That - the shadow of Peter passing by - I cannot see all the miraculous influence here that others profess to see. The people who had seen the miracles wrought by the apostles pressed with their sick to share the healing benefit: as there must have been many diseased people, it is not likely that the apostles, who generally addressed such persons, prayed and used imposition of hands, could reach all those that were brought to them, as fast as the solicitude of their friends could wish. As, therefore, they could not get Peter or the other apostles, personally, to all their sick, they thought if they placed them on that side of the way where the shadow was projected, (the sun probably now declining, and consequently the shadow lengthening), they should be healed by the shadow of the man passing over them, in whose person such miraculous powers were lodged. But it does not appear that the persons who thus thought and acted were of the number of those converts already made to the faith of Christ; nor does it appear that any person was healed in this way. The sacred penman simply relates the impression made on the people's minds; and how they acted in consequence of this impression. A popish writer, assuming that the shadow of Peter actually cured all on which it was projected, argues from this precarious principle in favor of the wonderful efficacy of relics! For, says he, "if the shadow of a saint can do so much, how much more may his bones, or any thing that was in contact with his person, perform!" Now, before this conclusion can be valid, it must be proved:

    1. That the shadow of Peter did actually cure the sick;

    2. That this was a virtue common to all the apostles;

    3. That all eminent saints possess the same virtue;

    4. That the bones, etc., of the dead, possess the same virtue with the shadow of the living;

    5. That those whom they term saints were actually such;

    continued...

    Barnes' Notes on Acts 5:15

    Insomuch - So that. This should be connected with Acts 5:12. Many miracles were performed by the apostles, "insomuch, etc."

    They brought forth - The people, or the friends of the sick, brought them forth.

    Beds - κλινῶν klinōn. This word denotes usually the "soft" and "valuable" beds on which the rich commonly lay. And it means that the rich, as well as the poor, were laid in the path of Peter and the other apostles.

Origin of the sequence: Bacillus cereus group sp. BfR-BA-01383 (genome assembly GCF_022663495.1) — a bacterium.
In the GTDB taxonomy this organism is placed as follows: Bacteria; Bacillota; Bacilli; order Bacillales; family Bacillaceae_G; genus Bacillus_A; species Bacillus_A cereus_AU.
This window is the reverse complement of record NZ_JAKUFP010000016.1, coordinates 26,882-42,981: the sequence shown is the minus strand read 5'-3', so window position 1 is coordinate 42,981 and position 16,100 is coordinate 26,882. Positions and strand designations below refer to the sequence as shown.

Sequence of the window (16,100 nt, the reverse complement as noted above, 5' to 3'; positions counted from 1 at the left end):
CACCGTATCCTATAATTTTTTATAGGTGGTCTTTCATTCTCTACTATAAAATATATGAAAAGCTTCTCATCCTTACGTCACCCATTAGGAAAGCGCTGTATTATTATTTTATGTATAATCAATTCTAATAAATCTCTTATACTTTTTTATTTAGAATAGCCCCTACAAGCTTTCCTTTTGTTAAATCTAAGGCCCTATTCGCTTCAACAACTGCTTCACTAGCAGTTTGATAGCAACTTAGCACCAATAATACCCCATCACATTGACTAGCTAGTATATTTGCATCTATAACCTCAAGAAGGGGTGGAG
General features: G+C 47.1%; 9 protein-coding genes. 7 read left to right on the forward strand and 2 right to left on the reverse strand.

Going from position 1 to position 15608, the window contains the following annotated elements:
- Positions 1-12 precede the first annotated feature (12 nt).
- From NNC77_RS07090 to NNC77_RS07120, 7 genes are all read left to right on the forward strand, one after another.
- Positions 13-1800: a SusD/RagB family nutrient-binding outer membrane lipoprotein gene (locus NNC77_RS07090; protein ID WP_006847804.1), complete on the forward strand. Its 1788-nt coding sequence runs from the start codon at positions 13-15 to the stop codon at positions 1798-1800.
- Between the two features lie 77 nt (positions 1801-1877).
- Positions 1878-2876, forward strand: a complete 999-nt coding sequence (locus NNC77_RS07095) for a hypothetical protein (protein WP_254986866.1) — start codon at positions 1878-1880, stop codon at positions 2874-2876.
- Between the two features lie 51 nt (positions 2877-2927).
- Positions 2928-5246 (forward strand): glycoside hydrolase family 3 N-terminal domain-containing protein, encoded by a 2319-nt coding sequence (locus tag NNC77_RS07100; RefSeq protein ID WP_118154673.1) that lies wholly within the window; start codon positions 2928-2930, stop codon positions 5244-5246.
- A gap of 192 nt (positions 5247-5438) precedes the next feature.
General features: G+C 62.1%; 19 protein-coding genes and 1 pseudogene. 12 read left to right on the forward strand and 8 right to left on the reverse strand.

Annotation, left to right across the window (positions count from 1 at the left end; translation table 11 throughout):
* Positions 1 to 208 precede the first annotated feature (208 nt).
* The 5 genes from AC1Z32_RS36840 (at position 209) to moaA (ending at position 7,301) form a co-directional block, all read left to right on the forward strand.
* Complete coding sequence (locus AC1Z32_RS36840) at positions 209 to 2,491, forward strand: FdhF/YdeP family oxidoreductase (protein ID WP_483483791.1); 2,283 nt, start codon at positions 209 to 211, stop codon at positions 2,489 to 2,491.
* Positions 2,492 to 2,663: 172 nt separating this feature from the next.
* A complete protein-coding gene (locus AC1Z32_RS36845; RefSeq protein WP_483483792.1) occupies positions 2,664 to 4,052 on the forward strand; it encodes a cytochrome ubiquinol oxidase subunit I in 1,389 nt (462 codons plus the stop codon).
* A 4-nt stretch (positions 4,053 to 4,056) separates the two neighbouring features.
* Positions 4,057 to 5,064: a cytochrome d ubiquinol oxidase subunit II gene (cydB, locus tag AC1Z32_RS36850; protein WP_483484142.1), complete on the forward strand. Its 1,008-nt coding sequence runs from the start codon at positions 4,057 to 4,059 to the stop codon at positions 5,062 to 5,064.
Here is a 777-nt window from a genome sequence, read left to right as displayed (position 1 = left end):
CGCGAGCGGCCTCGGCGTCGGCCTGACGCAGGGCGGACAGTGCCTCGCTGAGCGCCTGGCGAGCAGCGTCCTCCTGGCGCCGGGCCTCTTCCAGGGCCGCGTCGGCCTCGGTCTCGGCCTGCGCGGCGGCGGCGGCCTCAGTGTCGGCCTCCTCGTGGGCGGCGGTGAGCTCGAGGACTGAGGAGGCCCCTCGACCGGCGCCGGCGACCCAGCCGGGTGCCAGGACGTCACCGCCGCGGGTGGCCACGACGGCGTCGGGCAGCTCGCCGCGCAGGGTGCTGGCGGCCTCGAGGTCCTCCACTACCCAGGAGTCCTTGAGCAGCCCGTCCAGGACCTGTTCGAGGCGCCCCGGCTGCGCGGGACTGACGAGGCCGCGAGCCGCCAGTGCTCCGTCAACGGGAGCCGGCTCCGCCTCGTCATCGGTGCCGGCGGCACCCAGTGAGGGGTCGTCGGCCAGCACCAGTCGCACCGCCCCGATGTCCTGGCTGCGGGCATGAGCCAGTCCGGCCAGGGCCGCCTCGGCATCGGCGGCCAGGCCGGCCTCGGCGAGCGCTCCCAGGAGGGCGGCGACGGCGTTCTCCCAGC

Couches - κραββάτων krabatōn. The coarse and hard couches on which the poor used to lie, Mark 2:4, Mark 2:9,Mark 2:11-12; Mark 6:55; John 5:8-12; Acts 9:33.

    The shadow of Peter - That is, they were laid in the path so that the shadow of Peter, as he walked, might pass over them. Perhaps the sun was near setting, and the lengthened shadow of Peter might be thrown afar across the way. They were not able to approach him on account of the crowd, and they "imagined" that if they could "anyhow" come under his influence they might be healed. The sacred writer does not say, however, that any "were" healed in this way, nor that they were commanded to do this. He simply states the "impression" which was on the minds of the people that it "might be." Whether they were healed by this, it is left for us merely to conjecture. An instance somewhat similar is recorded in Acts 19:12, where it is expressly said, however, that the sick were healed by contact with "handkerchiefs" and "aprons" that were brought from the body of Paul. Compare also Matthew 9:21-22, where the woman said respecting Jesus "If I may but touch his garment I shall be whole."

    Might overshadow - That his shadow might pass over them. Though there is no certain evidence that any were healed in this way, yet it shows the full belief of the people that Peter had the power of working miracles. "Peter" was supposed by them to be eminently endowed with this power, because it was by him that the lame man in the temple had been healed Acts 3:4-6, and because he had been most prominent in his addresses to the people. The persons who are specified in this verse were those who dwelt at Jerusalem.